Electric Pipe Tape Safety???


  #1  
Old 01-13-04, 08:53 PM
taramcg
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Electric Pipe Tape Safety???

I am a new home owner of an older home. The previous owner installed a new bathroom downstairs and neglected to insulate the pipe which is in the outside wall. We are in NJ and had some very cold weather recently and of course the pipe froze and the joints popped. We had no water b/c the only shut off is for the whole house.

We needed to fix it fast b/c we have a two week old baby and a toddler. So, we took out the shower unit, repaired the pipe, added insulation and then installed an electrical pipe warmer tape/strip that runs along the pipe inside of the exterior wall. This pipe goes up to the kitchen sink.

On the box it says that this tape should not be used in walls, ceilings, floors, etc. If that's the case, where else would one use it? I'm wondering if that is just legal CYA or should we be worried about the possibility of a fire. Any thoughts? If it is dangerous, what can we do to remedy this problem?

Thanks a million.

 
  #2  
Old 01-13-04, 09:46 PM
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taramcg:

Your instincts were correct in asking about going against the recommendations of the heat tape maker.

Yes, heat tape is very high on the hazard list.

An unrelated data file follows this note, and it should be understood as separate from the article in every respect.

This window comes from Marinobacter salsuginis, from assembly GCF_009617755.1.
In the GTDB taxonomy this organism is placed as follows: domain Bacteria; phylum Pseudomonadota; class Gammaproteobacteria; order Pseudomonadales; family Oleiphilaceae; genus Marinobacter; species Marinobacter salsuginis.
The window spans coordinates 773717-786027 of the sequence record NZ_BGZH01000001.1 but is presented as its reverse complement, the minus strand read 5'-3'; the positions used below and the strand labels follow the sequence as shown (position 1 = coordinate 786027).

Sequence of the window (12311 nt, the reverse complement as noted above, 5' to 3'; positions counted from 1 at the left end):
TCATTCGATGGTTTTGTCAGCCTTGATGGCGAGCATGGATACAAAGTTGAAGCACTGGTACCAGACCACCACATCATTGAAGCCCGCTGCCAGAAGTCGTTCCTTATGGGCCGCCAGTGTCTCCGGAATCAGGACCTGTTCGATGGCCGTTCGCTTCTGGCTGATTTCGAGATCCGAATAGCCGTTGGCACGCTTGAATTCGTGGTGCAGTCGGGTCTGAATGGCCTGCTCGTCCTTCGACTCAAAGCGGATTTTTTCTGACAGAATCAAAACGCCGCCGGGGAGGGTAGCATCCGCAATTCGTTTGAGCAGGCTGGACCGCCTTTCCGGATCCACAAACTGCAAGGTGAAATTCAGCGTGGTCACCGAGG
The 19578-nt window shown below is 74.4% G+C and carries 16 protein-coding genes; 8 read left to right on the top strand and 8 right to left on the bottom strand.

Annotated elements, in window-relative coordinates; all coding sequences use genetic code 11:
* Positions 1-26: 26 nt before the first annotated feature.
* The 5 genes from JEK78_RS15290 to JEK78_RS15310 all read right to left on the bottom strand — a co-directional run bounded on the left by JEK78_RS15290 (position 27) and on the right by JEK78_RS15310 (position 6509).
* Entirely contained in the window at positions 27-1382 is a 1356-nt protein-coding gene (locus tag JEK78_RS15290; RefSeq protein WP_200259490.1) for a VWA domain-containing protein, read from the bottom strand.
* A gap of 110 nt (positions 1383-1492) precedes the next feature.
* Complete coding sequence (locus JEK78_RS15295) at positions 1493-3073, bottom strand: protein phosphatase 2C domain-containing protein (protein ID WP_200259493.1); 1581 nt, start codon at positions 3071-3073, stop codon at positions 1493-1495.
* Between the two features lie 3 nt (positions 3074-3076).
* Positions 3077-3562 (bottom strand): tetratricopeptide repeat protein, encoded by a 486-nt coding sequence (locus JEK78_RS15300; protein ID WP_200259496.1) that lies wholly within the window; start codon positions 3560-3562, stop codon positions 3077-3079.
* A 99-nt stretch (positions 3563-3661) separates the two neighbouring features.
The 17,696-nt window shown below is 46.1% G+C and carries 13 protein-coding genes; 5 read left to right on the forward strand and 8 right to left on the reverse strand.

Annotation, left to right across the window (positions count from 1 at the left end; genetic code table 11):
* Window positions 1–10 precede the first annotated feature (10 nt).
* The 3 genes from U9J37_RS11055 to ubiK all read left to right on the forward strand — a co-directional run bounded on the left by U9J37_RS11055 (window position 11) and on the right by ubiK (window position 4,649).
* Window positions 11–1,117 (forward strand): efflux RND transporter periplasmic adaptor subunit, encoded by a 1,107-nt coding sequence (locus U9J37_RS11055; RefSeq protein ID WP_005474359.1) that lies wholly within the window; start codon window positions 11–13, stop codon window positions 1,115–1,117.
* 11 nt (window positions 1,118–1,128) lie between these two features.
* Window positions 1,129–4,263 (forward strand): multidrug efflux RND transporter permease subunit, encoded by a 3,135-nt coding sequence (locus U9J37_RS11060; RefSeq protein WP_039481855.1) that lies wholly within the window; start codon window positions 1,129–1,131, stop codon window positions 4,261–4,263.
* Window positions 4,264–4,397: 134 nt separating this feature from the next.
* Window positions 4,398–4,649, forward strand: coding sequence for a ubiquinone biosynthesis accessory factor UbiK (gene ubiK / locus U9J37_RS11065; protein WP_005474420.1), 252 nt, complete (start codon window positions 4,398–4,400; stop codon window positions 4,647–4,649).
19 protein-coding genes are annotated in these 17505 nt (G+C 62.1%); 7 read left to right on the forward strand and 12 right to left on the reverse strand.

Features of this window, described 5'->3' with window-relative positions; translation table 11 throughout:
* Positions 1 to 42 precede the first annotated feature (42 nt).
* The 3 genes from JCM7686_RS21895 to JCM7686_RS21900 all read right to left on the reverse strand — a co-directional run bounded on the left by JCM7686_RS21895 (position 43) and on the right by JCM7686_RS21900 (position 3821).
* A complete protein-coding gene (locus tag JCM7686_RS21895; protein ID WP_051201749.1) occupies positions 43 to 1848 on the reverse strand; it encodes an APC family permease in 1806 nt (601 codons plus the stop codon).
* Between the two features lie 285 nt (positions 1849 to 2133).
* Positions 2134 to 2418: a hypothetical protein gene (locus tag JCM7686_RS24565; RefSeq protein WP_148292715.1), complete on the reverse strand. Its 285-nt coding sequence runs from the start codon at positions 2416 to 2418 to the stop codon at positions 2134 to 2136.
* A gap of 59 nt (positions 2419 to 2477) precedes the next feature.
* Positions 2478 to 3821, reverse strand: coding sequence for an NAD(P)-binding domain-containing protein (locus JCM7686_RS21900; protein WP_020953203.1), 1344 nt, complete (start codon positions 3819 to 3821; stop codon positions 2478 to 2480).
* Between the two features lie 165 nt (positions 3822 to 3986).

They should in no way be covered and even some don't even permit an insulation overwrap.

I would encourage you to remove it immediately.

These heaters are very common around here, especially in mobile homes.
Fires that are caused by these are also common.
Heat tapes are only meant to be installed on pipes that are out in the open and according to the supplied instructions.

The solution to your freezing problem will likely involve somehow getting insulation between the pipe and outside wall and opening it up so that warm air can circulate or relocating it entirely.
 
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Old 01-13-04, 10:25 PM
taramcg
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Thanks for the quick and helpful reply. We just unplugged it. Do you think that the insulation alone will prevent the pipe from freezing again?
 
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Old 01-13-04, 10:31 PM
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Make sure there is a considerable amount between the exterior wall and the pipes. Even letting the wall exposed would help for the time being to allow room temperature to help prevent the piping from freezing again.
 
  #5  
Old 01-14-04, 06:33 AM
J
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Insulate only on the exterior wall side of the pipe. Leave the interior exposed. This will let heat from the house get to the pipe and keep it from freezing. If the pipe runs behind cabinets, leave the doors open so heat can get in. Running the water will also prevent pipes from freezing.
 
  #6  
Old 01-14-04, 07:49 AM
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Tara:

DUNBAR PLUMBER and joed have the right idea.

You need insulation behind the pipre and a heat source to keep it from freezing. The heat source being room air.
Insulation alone will not do it because insulation only slows down the heat transfer, it cannot stop it completely.

Letting the tap drip for now would be a good short term solution with relocating the pipe as your best option.
 
  #7  
Old 01-15-04, 08:14 PM
taramcg
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Thank you all for your words of wisdom.
 
 

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